Every once in a while a campus community decides there are just certain products they'd rather have over others.
DePauw recently switched from Coke to Pepsi in order to save a million-dollar pretty penny, but the motivations aren't always financial. Indeed, DePauw has also started sourcing more local meats and produce as well as selling cage-free eggs instead of eggs from chickens raised in battery cages.
These decisions are the result of social demands of the student body rather than financial demands of the university's balance sheets and they serve to make a strong statement regarding the campus's culture.
I think that means we need to figure out what to do about our hummus.
Sodexo currently provides two brands of hummus on DePauw's campus. You can get individual snack packs of Sabra hummus with pretzel chips or more dedicated chickpea lovers can get larger tubs in the Den if they're willing to supply their own chips.
I would say that the unnecessary packaging of Sabra's individual snack solution is reason enough to drop it, but I've recently learned that students at Princeton University and DePaul University felt the inclusion of the snack on cafeteria shelves gave cause for not only environmental concerns but also human rights concerns.
One of Sabra's parent companies of partial ownership, The Strauss Group, is an Israeli company which operates in 20 countries around the world and prides itself on its ability to tailor its product offerings to local tastes. Like many large corporations, The Strauss Group dedicates a small portion of their profits and products to charitable efforts, but how does that translate into a human rights controversy?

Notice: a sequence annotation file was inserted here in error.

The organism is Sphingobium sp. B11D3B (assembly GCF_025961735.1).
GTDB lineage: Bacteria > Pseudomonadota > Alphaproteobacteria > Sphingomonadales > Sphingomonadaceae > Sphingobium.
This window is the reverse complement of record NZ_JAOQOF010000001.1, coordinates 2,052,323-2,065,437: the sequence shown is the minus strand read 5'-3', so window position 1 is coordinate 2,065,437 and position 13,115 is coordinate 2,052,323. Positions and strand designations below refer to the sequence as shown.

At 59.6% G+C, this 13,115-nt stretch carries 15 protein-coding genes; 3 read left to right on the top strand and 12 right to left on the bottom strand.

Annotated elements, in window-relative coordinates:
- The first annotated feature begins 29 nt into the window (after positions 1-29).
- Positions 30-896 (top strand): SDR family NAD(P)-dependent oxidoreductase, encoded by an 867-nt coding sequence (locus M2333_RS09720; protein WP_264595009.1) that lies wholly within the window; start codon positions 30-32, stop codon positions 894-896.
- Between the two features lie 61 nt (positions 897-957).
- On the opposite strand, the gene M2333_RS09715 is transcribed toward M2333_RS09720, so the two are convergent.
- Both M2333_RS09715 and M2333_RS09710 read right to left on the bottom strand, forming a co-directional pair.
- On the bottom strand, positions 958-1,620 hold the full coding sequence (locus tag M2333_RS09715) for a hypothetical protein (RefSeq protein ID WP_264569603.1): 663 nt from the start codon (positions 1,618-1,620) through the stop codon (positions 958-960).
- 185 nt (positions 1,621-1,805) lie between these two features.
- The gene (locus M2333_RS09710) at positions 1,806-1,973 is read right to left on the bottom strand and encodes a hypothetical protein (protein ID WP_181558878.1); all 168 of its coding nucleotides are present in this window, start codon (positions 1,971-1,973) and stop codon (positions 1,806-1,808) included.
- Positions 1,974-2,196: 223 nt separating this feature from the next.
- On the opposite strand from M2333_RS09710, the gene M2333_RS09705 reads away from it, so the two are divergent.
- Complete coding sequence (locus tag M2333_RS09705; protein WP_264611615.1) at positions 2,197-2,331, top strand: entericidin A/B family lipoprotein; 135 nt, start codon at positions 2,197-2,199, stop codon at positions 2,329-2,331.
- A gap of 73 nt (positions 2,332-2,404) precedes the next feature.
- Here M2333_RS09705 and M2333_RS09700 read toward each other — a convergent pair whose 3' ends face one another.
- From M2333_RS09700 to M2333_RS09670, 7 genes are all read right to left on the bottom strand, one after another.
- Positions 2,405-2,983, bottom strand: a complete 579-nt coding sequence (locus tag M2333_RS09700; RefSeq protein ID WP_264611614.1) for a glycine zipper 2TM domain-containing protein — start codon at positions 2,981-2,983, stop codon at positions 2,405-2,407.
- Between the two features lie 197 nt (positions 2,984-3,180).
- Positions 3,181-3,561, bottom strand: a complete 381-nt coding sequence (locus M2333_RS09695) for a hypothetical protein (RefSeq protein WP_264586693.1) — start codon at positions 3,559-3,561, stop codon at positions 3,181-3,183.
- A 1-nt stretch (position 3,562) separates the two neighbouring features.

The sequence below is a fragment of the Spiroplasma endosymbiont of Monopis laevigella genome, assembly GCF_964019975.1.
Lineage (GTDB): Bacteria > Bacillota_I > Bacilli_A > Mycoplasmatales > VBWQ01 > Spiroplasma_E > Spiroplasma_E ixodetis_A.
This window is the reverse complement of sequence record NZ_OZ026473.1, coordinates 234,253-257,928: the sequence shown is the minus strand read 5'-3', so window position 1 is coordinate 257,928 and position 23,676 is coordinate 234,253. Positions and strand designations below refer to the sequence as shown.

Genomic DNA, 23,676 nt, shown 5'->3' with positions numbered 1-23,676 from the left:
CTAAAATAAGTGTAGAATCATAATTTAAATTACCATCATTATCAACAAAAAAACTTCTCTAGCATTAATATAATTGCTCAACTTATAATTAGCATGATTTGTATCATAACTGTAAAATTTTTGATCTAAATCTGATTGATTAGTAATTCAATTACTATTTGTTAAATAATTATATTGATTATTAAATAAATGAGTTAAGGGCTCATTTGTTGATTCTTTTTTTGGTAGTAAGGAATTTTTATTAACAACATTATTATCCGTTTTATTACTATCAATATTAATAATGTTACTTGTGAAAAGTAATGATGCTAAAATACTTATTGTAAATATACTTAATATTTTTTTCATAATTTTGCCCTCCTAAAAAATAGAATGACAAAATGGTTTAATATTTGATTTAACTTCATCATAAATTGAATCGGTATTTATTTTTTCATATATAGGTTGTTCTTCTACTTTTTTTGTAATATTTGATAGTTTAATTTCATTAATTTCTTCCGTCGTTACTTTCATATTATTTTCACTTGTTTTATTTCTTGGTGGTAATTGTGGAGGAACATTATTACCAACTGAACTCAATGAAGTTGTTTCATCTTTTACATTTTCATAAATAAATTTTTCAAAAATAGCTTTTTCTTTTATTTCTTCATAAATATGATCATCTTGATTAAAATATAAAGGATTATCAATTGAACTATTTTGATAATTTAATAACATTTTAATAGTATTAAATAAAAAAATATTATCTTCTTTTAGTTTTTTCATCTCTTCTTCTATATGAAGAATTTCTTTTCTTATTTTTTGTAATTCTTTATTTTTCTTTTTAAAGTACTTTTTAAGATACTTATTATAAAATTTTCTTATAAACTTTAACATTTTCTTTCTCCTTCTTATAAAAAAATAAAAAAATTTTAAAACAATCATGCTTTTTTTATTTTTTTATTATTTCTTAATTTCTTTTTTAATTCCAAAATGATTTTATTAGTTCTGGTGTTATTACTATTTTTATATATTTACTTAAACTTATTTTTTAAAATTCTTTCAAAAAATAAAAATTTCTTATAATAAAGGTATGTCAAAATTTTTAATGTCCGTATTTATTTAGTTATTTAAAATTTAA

The human rights concerns mix with hummus because one such charitable effort of the Group is their support of the Golani and Givati brigades, two Israeli brigades charged with human rights violations in Palestine by such groups as Human Rights Watch and Amnesty International.
The Golani and Givati brigades have been charged and here I can only attest to the charges themselves and not their validity, with using children as human shields and authorizing the use of white phosphorus as a chemical weapon on Palestinian citizens.
Princeton's Committee on Palestine and DePaul's Students for Justice in Palestine saw the relationship between the Strauss Group and as a reason to boycott the product and asked their university's to do the same.
However, Andrew Silow-Carroll of New Jersey Jewish News points out in his article "Boycotts, deception, sanctions" that the relationship between the company and the brigades is no stronger than Kraft's relationship to American soldiers in Iraq and sees equating the two as an unfair representation of a the relationship and The Strauss Group itself.
Whether or not you see the provision of material support as an endorsement for alleged war crimes or the boycotting of Sabra as an expression of advocating for a one-state Palestinian solution (a claim Silow-Caroll later makes, though it is one I personally view as a bit more tenuous), this might be a conversation worth having on our campus and at our dinner tables.
I'm not the type to call for bans of any product, but if the claims levied against the brigades by students at DePaul are true, then I would certainly be willing to personally switch my hummus brands, even if The Strauss Goup doesn't support the brigades as "strongly" as these students imply.
As more and more corporations become the political positions they support, the charitable efforts they support and the labor relations they represent, our role as consumers becomes drastically different.
It requires not just an assessment of price and quality, but personal mores and integrity as well. We vote at the polls with relative frequency, but we vote with our dollars constantly.
— Cheeseman is a senior political science and biology double major from West Lafayette, Ind.